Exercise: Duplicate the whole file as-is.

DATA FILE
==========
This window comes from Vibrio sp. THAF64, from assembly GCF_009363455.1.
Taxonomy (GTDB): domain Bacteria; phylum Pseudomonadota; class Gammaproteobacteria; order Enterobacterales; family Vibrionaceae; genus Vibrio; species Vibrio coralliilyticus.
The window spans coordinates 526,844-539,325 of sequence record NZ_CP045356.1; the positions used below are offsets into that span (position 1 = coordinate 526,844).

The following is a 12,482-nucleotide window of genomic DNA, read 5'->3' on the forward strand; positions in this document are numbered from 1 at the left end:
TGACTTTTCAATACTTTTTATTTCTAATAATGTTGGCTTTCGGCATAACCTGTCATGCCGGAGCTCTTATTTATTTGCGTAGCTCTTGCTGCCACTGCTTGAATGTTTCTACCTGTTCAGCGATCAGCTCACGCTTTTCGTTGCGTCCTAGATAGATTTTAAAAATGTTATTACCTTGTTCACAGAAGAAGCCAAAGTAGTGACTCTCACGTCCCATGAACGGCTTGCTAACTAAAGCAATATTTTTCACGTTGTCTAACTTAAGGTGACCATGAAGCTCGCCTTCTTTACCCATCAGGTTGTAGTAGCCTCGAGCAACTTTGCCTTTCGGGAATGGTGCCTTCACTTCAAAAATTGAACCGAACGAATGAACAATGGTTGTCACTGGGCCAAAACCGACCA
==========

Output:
This window comes from Vibrio sp. THAF64, from assembly GCF_009363455.1.
Taxonomy (GTDB): domain Bacteria; phylum Pseudomonadota; class Gammaproteobacteria; order Enterobacterales; family Vibrionaceae; genus Vibrio; species Vibrio coralliilyticus.
The window spans coordinates 526,844-539,325 of sequence record NZ_CP045356.1; the positions used below are offsets into that span (position 1 = coordinate 526,844).

The following is a 12,482-nucleotide window of genomic DNA, read 5'->3' on the forward strand; positions in this document are numbered from 1 at the left end:
TGACTTTTCAATACTTTTTATTTCTAATAATGTTGGCTTTCGGCATAACCTGTCATGCCGGAGCTCTTATTTATTTGCGTAGCTCTTGCTGCCACTGCTTGAATGTTTCTACCTGTTCAGCGATCAGCTCACGCTTTTCGTTGCGTCCTAGATAGATTTTAAAAATGTTATTACCTTGTTCACAGAAGAAGCCAAAGTAGTGACTCTCACGTCCCATGAACGGCTTGCTAACTAAAGCAATATTTTTCACGTTGTCTAACTTAAGGTGACCATGAAGCTCGCCTTCTTTACCCATCAGGTTGTAGTAGCCTCGAGCAACTTTGCCTTTCGGGAATGGTGCCTTCACTTCAAAAATTGAACCGAACGAATGAACAATGGTTGTCACTGGGCCAAAACCGACCA